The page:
Prime Minister Malcolm Turnbull recently commented that when it comes to Australia’s energy supply:
“policymakers have put ideology and politics ahead of engineering and economics”.
It’s not uncommon for a politician to accuse other politicians of being subservient to ideology on some issue. But to couch this accusation in terms of a choice between “the economics” or “just ideology” is problematic.
We should be highly sceptical of claims that the pronouncements of economists about real world economic problems stand above any ideological influence. This might in turn allow for a more sober assessment of what economics can and can’t deliver.
There’s a belief, still present within the economics profession and which still finds its way into the education of undergraduate economics students, that economics possesses a box of tools that are value-free, or ideologically uncontaminated. And that somehow this allows for economic statements about real world problems that are free of ideology.
The idea persists in part because it serves a purpose, for some, in providing a benchmark for measuring the “scientific progress” of economics as an intellectual discipline.
But things are less clear when you look more closely at how the box of tools is used.
Take the proposition, for example, that lower prices for goods and services would benefit the consumer, using some measure of consumer welfare. Or that increased competition would under certain conditions lead to lower prices.
Leaving aside the fact that the choice of measure of consumer welfare might itself not be completely untainted by ideology, using these propositions to diagnose real world problems inevitably brings ideology into play.
For example, justifying a policy to promote “efficiencies” in production as a means of achieving lower prices, which might also require people losing their jobs, would warrant some additional reasoning about society’s objectives underpinning the production and distribution of its material wealth.
This is especially the case where the economic toolbox does not support a belief that market mechanisms would automatically kick in to provide employment for displaced workers. Policy prescription in this case is inevitably ideologically laden.
The tool box can also contain, for example, propositions about how the size of the federal government’s budget deficit, the speed at which the economy is growing and the path of public debt over time are all connected.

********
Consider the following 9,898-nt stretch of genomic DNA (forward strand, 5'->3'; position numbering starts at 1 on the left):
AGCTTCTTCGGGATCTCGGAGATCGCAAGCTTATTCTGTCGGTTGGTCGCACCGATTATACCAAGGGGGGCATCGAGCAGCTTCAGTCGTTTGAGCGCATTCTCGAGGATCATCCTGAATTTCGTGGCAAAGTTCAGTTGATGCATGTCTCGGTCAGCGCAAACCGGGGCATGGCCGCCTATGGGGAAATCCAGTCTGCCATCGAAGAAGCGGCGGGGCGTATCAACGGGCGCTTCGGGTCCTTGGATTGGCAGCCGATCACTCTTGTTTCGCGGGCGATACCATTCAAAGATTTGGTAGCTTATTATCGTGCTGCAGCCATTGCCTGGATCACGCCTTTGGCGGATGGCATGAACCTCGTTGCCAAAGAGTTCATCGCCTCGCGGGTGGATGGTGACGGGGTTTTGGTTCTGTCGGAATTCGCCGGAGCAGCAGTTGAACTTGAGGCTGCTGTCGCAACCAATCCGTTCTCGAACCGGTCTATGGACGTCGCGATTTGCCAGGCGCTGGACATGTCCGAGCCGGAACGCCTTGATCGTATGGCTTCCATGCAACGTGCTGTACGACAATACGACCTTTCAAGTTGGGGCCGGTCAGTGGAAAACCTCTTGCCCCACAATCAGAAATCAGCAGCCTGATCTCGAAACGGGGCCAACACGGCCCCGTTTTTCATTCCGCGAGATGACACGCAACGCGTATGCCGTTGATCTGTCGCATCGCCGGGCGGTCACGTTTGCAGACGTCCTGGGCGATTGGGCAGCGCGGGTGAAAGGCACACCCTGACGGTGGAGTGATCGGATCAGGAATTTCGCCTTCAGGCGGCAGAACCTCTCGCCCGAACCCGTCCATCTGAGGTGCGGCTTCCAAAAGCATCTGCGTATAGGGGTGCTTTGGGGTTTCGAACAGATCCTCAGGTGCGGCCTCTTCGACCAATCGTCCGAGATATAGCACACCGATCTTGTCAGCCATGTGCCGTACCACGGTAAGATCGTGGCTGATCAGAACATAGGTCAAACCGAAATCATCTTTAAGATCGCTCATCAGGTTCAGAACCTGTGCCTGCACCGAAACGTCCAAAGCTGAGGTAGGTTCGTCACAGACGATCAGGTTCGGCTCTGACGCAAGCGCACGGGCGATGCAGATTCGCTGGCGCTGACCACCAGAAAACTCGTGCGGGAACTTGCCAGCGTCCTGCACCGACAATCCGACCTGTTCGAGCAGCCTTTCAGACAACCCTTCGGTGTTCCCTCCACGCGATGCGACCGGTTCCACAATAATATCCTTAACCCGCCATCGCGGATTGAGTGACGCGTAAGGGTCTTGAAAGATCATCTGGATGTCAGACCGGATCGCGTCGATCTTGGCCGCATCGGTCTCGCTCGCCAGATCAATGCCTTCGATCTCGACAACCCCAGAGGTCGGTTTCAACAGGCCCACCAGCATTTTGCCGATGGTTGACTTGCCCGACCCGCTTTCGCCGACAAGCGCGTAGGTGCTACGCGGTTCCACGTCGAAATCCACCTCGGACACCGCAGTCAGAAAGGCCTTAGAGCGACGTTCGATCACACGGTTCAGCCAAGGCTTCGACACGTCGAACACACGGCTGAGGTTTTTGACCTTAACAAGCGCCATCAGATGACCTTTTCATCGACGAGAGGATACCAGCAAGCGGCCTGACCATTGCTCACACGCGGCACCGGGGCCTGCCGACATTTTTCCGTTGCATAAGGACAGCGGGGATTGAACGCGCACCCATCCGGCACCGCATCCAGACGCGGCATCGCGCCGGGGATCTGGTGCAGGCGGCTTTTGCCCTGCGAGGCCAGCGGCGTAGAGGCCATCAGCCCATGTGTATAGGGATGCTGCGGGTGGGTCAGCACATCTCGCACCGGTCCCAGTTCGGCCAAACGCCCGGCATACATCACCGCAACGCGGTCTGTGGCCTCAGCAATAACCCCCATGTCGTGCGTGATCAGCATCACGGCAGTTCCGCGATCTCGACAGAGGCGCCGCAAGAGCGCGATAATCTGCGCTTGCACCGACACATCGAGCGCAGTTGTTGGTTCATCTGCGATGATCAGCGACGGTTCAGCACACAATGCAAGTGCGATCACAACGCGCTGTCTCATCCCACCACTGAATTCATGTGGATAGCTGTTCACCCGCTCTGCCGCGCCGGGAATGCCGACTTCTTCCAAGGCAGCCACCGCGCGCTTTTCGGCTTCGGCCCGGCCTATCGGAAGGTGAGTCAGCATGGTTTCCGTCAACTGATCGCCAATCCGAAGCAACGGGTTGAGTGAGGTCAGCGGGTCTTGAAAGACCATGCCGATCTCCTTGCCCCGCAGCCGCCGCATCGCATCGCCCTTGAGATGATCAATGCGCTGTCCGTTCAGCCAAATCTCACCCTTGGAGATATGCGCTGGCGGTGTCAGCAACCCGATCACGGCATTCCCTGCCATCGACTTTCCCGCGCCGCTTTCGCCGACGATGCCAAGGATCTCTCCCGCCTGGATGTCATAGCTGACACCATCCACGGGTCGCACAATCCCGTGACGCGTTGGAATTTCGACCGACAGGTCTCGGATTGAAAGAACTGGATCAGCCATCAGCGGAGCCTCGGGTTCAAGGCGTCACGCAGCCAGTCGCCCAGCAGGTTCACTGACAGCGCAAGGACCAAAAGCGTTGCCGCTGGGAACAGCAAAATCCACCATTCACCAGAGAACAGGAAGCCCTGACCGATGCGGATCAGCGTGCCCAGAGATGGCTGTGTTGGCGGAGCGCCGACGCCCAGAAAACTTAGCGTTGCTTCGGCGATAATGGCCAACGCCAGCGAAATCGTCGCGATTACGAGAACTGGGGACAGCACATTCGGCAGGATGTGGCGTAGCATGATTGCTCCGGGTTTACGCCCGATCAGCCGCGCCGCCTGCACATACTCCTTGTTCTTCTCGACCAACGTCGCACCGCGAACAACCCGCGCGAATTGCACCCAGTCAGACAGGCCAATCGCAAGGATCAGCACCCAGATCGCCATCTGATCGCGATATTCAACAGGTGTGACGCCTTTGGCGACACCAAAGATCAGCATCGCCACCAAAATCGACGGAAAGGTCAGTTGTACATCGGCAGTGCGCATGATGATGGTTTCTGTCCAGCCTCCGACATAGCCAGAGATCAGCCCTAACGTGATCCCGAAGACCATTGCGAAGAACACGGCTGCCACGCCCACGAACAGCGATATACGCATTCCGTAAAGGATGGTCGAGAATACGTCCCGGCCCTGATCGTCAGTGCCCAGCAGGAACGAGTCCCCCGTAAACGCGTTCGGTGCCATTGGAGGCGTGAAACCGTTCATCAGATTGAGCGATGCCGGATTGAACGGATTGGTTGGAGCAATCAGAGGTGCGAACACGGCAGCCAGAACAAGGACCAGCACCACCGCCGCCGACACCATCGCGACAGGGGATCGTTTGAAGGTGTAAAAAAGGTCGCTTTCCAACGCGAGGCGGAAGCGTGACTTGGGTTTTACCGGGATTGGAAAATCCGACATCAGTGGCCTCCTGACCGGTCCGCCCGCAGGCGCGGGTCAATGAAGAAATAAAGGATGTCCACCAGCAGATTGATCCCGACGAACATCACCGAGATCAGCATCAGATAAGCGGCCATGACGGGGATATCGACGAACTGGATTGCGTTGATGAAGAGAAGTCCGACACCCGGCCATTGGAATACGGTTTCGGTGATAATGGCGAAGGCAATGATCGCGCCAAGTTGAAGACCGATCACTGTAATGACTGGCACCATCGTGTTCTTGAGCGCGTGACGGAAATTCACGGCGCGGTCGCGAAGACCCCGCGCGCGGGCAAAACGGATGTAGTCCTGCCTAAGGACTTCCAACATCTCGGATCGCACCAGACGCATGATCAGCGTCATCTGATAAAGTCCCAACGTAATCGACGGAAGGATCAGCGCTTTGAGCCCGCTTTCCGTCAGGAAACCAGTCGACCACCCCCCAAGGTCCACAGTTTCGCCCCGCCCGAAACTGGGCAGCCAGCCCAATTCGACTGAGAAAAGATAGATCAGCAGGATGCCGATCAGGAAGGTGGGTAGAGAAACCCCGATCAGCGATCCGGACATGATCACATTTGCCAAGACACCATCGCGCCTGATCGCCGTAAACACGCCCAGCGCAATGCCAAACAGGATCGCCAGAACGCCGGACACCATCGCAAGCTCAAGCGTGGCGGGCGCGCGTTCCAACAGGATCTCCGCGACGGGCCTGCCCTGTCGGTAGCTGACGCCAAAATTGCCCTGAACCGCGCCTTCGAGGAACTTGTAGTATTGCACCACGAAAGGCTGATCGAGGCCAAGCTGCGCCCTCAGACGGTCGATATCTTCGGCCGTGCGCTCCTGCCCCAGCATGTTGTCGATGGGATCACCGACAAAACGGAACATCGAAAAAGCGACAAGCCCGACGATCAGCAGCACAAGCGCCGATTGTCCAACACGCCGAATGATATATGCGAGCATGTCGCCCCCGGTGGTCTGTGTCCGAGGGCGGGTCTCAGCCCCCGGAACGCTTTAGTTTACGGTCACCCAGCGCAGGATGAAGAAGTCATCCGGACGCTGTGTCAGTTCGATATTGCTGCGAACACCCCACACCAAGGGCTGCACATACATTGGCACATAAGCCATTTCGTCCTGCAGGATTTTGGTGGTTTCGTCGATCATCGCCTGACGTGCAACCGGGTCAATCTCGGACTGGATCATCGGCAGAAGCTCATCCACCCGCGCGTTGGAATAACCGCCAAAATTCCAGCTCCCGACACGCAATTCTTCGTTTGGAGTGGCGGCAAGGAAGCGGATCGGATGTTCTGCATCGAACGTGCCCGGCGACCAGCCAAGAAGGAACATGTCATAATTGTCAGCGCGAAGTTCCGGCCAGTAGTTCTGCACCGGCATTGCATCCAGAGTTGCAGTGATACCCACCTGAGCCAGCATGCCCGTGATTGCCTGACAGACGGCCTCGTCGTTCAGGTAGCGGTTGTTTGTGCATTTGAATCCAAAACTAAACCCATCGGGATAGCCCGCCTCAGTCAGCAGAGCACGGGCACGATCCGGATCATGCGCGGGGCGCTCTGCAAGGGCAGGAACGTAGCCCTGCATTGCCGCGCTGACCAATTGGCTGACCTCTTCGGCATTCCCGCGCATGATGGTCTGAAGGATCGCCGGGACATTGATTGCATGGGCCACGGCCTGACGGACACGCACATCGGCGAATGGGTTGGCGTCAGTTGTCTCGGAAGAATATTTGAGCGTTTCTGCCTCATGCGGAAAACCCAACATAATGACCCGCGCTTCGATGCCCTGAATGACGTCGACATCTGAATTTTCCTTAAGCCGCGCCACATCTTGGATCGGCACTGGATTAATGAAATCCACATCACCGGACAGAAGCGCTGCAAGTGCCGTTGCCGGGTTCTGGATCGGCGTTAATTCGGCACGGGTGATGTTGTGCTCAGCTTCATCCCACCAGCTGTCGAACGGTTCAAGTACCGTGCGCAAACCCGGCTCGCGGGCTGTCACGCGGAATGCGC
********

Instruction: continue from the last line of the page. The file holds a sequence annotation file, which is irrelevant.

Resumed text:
To turn such propositions into meaningful discussions of economic policy, particularly about government spending, taxation or welfare outlays, requires additional propositions that are likely to be conditioned by ideology. This includes the amount of public debt a country should live with and, more fundamentally, what activities governments should be involved in.
For 20th-century economist Maurice Dobb, ideology enters into the picture as soon as we put the box of tools to work.
In other words, a set of formal economic propositions could only be considered immune from ideology prior to being used as a means of illuminating real world problems. But arguably, as Dobb suggests, at this stage the box of tools has little economic content.
But as soon as these propositions are used to infer cause and effect, and in turn form a basis for policy prescription, ideology inevitably enters into the picture.
Indeed, for some, even decisions about which tools go into the tool box are not completely free of ideology.
The point of all this is not that we should throw up our arms in despair at the influence of ideology in economics. To quote the Austrian economist and historian of economic thought Joseph Schumpeter:
“explanation, however correct, of the reasons why a man says what he says tells us nothing about whether it is true or false”.
Economics and ideology intertwine. This serves as a reminder that the use of economic propositions for diagnosis and policy prescription can be affected by a historically conditioned vision of how things are and “the way in which we wish to see them” (to borrow Schumpeter’s terminology).
Authors: Graham White, Associate Professor, School of Economics, University of Sydney